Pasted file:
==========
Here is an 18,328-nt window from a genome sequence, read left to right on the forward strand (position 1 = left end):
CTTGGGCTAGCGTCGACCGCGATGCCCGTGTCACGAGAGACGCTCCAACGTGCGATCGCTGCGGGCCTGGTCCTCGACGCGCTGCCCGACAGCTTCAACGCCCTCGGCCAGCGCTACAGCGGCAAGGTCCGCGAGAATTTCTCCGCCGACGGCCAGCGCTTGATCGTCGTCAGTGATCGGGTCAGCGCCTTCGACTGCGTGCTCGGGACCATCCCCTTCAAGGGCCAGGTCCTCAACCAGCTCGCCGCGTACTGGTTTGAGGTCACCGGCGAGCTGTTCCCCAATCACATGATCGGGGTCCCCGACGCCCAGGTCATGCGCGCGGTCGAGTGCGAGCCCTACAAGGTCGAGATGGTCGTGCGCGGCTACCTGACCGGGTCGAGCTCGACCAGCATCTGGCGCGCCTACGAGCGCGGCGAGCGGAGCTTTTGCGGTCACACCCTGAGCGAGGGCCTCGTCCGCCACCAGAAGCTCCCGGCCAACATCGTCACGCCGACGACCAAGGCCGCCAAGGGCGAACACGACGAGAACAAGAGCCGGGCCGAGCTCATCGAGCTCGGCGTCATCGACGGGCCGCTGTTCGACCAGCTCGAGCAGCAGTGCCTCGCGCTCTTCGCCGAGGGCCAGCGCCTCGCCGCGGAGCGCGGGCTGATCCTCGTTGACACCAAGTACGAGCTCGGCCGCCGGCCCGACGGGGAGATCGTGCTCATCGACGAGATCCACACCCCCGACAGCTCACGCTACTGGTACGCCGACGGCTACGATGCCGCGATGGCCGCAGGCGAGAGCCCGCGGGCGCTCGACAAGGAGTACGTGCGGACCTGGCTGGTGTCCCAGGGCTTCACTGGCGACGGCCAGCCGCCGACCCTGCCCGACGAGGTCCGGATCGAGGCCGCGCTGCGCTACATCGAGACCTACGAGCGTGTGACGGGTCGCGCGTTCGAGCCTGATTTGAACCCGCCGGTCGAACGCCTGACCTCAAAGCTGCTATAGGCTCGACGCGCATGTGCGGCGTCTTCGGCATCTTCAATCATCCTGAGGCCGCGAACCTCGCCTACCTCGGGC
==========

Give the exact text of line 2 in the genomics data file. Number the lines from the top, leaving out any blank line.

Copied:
CTTGGGCTAGCGTCGACCGCGATGCCCGTGTCACGAGAGACGCTCCAACGTGCGATCGCTGCGGGCCTGGTCCTCGACGCGCTGCCCGACAGCTTCAACGCCCTCGGCCAGCGCTACAGCGGCAAGGTCCGCGAGAATTTCTCCGCCGACGGCCAGCGCTTGATCGTCGTCAGTGATCGGGTCAGCGCCTTCGACTGCGTGCTCGGGACCATCCCCTTCAAGGGCCAGGTCCTCAACCAGCTCGCCGCGTACTGGTTTGAGGTCACCGGCGAGCTGTTCCCCAATCACATGATCGGGGTCCCCGACGCCCAGGTCATGCGCGCGGTCGAGTGCGAGCCCTACAAGGTCGAGATGGTCGTGCGCGGCTACCTGACCGGGTCGAGCTCGACCAGCATCTGGCGCGCCTACGAGCGCGGCGAGCGGAGCTTTTGCGGTCACACCCTGAGCGAGGGCCTCGTCCGCCACCAGAAGCTCCCGGCCAACATCGTCACGCCGACGACCAAGGCCGCCAAGGGCGAACACGACGAGAACAAGAGCCGGGCCGAGCTCATCGAGCTCGGCGTCATCGACGGGCCGCTGTTCGACCAGCTCGAGCAGCAGTGCCTCGCGCTCTTCGCCGAGGGCCAGCGCCTCGCCGCGGAGCGCGGGCTGATCCTCGTTGACACCAAGTACGAGCTCGGCCGCCGGCCCGACGGGGAGATCGTGCTCATCGACGAGATCCACACCCCCGACAGCTCACGCTACTGGTACGCCGACGGCTACGATGCCGCGATGGCCGCAGGCGAGAGCCCGCGGGCGCTCGACAAGGAGTACGTGCGGACCTGGCTGGTGTCCCAGGGCTTCACTGGCGACGGCCAGCCGCCGACCCTGCCCGACGAGGTCCGGATCGAGGCCGCGCTGCGCTACATCGAGACCTACGAGCGTGTGACGGGTCGCGCGTTCGAGCCTGATTTGAACCCGCCGGTCGAACGCCTGACCTCAAAGCTGCTATAGGCTCGACGCGCATGTGCGGCGTCTTCGGCATCTTCAATCATCCTGAGGCCGCGAACCTCGCCTACCTCGGGC